Nitric oxide helped modulate hepatic lipid metabolism in addition to decreasing insulin clearance in a study….
Past studies have shown that nitric oxide (NO) plays an important role in regulating insulin clearance; however, it is uncertain whether the control of insulin clearance is achieved through hepatic mechanisms alone or involves hypothalamic regulation as well. Because the hypothalamus is a critical regulator in energy metabolism and endocrine functions, a team of researchers conducted a study in which they theorized that NO produced in the central/hypothalamic axis regulated insulin clearance and, therefore, also controlled peripheral insulin bioavailability. They discovered that there was a significant inverse relationship between NO produced in the paraventricular nucleus (PVN) and systemic insulin clearance, so they then theorized that the regulation of insulin clearance was mediated by PVN NO. The metabolic effects of PVN NO-mediated regulation of insulin clearance were unknown, but the researchers hypothesized that PVN NO also modulated hepatic glucose and lipid metabolism.
The researchers performed brain surgery on male Wistar rats using a stereotaxic apparatus for implantation of the double cannulas in order to deliver nucleus specific infusion in the PVN region. The coordinates after the bregman localization were AP: -1.8mm, Lat: +/- 0.4mm, DV: -8.0mm. The control animals were given a bolus infusion of 2uL of saline, while the experimental animals were given a bolus infusion of 250ug/2uL of L-NAME. The infusion was performed once on each side of the brain only on the day of the experiment. Then, an oral glucose tolerance test (2g/kg) was performed. The livers of the animals were removed and kept at -80º in order to obtain protein extraction and analysis of glucose and lipid metabolism-related enzymes by immunoblotting.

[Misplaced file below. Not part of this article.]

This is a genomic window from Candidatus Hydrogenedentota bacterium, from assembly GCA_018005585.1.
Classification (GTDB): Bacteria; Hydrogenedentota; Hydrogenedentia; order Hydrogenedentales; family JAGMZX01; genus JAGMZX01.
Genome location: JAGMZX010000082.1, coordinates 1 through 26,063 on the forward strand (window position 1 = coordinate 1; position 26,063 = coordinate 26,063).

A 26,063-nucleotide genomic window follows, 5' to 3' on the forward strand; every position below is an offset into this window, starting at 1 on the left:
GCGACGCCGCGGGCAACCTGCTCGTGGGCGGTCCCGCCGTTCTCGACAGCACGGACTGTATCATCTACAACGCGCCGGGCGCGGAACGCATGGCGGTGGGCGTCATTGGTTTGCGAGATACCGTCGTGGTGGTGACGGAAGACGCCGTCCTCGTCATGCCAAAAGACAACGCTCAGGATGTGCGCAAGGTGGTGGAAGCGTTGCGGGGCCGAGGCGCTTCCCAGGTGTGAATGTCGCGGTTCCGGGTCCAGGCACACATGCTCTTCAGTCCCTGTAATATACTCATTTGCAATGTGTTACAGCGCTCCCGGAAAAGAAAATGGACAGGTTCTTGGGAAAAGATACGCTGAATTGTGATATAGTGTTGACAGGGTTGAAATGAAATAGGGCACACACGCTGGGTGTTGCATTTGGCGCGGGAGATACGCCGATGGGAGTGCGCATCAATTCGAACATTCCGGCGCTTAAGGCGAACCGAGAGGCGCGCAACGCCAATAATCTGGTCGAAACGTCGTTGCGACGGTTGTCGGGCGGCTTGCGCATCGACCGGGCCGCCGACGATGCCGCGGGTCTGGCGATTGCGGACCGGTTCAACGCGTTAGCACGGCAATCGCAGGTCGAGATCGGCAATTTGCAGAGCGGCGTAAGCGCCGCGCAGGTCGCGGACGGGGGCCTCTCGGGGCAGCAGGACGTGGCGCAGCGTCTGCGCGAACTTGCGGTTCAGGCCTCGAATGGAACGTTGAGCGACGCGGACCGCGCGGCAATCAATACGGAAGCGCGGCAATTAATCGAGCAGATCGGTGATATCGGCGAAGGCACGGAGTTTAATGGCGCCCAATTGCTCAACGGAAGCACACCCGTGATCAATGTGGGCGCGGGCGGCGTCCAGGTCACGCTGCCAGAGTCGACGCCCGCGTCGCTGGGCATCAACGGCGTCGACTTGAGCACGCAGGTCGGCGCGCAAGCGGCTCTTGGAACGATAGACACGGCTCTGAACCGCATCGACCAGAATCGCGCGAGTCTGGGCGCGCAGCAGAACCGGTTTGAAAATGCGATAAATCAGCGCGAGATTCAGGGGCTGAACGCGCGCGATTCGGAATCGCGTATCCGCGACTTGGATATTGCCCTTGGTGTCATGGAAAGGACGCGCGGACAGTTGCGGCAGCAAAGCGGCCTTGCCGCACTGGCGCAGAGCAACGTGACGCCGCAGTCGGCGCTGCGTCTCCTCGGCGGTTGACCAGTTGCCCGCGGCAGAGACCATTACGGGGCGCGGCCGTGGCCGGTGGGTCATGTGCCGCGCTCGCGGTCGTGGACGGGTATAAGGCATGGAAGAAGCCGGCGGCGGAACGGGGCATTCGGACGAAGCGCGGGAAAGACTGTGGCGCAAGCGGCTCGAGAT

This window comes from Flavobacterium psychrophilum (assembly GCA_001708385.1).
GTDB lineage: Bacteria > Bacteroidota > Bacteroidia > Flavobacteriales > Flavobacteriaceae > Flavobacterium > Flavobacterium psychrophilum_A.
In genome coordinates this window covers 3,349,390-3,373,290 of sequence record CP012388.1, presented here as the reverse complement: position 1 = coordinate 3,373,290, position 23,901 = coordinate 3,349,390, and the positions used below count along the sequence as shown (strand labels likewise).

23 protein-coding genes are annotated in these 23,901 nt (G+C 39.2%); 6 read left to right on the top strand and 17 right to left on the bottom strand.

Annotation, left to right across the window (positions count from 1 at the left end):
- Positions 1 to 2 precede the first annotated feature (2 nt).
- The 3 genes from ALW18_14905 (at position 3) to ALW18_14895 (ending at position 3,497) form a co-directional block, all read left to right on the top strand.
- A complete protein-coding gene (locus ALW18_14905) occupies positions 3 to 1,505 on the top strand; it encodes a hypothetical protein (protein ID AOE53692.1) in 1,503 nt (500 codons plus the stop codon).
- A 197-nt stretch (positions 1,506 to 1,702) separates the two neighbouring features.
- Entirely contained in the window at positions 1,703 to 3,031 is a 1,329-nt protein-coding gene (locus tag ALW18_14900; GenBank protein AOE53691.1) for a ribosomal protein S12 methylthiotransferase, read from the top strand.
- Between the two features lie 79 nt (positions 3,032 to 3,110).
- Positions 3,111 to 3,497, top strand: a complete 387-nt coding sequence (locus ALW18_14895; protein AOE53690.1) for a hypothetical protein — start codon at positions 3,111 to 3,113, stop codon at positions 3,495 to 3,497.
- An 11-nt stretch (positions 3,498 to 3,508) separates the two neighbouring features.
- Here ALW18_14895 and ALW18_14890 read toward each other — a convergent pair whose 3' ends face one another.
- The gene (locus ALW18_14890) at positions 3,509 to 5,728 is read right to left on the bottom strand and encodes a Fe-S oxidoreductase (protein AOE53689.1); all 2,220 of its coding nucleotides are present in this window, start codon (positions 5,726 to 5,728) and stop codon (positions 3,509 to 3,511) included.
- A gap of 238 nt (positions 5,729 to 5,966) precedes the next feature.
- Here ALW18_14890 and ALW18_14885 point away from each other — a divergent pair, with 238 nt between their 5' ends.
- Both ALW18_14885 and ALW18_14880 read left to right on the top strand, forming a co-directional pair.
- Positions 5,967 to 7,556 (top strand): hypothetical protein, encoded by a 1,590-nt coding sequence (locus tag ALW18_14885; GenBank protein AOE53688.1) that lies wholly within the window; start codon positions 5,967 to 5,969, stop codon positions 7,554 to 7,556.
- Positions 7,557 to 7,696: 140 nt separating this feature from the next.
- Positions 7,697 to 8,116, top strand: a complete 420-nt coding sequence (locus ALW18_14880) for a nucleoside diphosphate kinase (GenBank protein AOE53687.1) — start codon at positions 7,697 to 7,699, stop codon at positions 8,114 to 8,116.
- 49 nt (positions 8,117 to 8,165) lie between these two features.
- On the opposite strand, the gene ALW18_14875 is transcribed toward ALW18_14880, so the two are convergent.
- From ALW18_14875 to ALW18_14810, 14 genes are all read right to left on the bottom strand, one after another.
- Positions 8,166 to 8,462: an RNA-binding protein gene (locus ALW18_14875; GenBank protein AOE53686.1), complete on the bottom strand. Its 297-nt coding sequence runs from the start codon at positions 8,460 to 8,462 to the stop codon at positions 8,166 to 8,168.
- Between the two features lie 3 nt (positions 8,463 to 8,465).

The results of the study showed that a reduction in PVN NO caused changes in insulin signaling and glucose and lipid metabolism. IRS-1 and AKT expression and phosphorylation declined, which indicated that there was decreased glucose uptake by the liver. Reduced PVN NO levels also lead to decreased lipogenic enzymes, including ACC, FAS, ATP citrate lyase and pATP citrate lyase, which diminished the hepatic non-esterified fatty acids (NEFA) content. Hepatic DGAT expression increased, and the researchers believe that this was a result of the decrease in NEFA. PVN NO depletion did not cause hepatic TG levels to diminish, and this could possibly be due to DGAT up-regulation.
In conclusion, these findings supported the hypothesis that increased PVN NO led to decreased insulin clearance and de novo lipogenesis stimulation. Therefore, it was deduced that hypothalamic NO signaling affected the regulation of hepatic lipid metabolism.
- The increased production of PVN NO resulted in decreased insulin clearance and increased peripheral insulin bioavailabilty.
- In addition, an increase in PVN NO also caused a stimulation of de novo lipogenesis.
- As a result, it can be concluded that hypothalamic NO signaling plays a role in regulating hepatic lipid metabolism
Published online in EASD Virtual Meeting 2014.